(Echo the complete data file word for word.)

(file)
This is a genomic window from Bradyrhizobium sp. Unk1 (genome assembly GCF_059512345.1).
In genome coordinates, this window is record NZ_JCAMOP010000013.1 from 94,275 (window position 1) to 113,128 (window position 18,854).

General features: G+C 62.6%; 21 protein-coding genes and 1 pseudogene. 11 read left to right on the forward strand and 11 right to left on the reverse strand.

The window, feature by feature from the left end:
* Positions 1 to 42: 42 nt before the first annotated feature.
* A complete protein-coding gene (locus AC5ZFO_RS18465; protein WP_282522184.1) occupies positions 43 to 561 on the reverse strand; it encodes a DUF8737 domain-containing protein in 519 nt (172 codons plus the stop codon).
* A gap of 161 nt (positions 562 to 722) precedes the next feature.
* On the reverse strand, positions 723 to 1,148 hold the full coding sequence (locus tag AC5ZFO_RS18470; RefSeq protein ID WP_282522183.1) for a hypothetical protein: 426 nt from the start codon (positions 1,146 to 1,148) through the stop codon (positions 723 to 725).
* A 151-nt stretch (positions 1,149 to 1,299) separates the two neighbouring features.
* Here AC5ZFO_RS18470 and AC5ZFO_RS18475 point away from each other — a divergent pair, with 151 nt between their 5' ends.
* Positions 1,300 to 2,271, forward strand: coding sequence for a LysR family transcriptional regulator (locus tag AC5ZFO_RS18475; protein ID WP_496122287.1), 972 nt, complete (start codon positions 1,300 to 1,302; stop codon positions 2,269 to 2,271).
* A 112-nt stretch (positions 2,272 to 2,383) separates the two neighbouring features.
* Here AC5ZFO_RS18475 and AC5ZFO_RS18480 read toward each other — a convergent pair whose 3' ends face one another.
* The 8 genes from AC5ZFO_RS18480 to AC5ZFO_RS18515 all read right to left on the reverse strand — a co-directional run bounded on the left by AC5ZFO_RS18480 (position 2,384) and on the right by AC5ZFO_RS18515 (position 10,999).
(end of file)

This is a genomic window from Bradyrhizobium sp. Unk1 (genome assembly GCF_059512345.1).
In genome coordinates, this window is record NZ_JCAMOP010000013.1 from 94,275 (window position 1) to 113,128 (window position 18,854).

General features: G+C 62.6%; 21 protein-coding genes and 1 pseudogene. 11 read left to right on the forward strand and 11 right to left on the reverse strand.

The window, feature by feature from the left end:
* Positions 1 to 42: 42 nt before the first annotated feature.
* A complete protein-coding gene (locus AC5ZFO_RS18465; protein WP_282522184.1) occupies positions 43 to 561 on the reverse strand; it encodes a DUF8737 domain-containing protein in 519 nt (172 codons plus the stop codon).
* A gap of 161 nt (positions 562 to 722) precedes the next feature.
* On the reverse strand, positions 723 to 1,148 hold the full coding sequence (locus tag AC5ZFO_RS18470; RefSeq protein ID WP_282522183.1) for a hypothetical protein: 426 nt from the start codon (positions 1,146 to 1,148) through the stop codon (positions 723 to 725).
* A 151-nt stretch (positions 1,149 to 1,299) separates the two neighbouring features.
* Here AC5ZFO_RS18470 and AC5ZFO_RS18475 point away from each other — a divergent pair, with 151 nt between their 5' ends.
* Positions 1,300 to 2,271, forward strand: coding sequence for a LysR family transcriptional regulator (locus tag AC5ZFO_RS18475; protein ID WP_496122287.1), 972 nt, complete (start codon positions 1,300 to 1,302; stop codon positions 2,269 to 2,271).
* A 112-nt stretch (positions 2,272 to 2,383) separates the two neighbouring features.
* Here AC5ZFO_RS18475 and AC5ZFO_RS18480 read toward each other — a convergent pair whose 3' ends face one another.
* The 8 genes from AC5ZFO_RS18480 to AC5ZFO_RS18515 all read right to left on the reverse strand — a co-directional run bounded on the left by AC5ZFO_RS18480 (position 2,384) and on the right by AC5ZFO_RS18515 (position 10,999).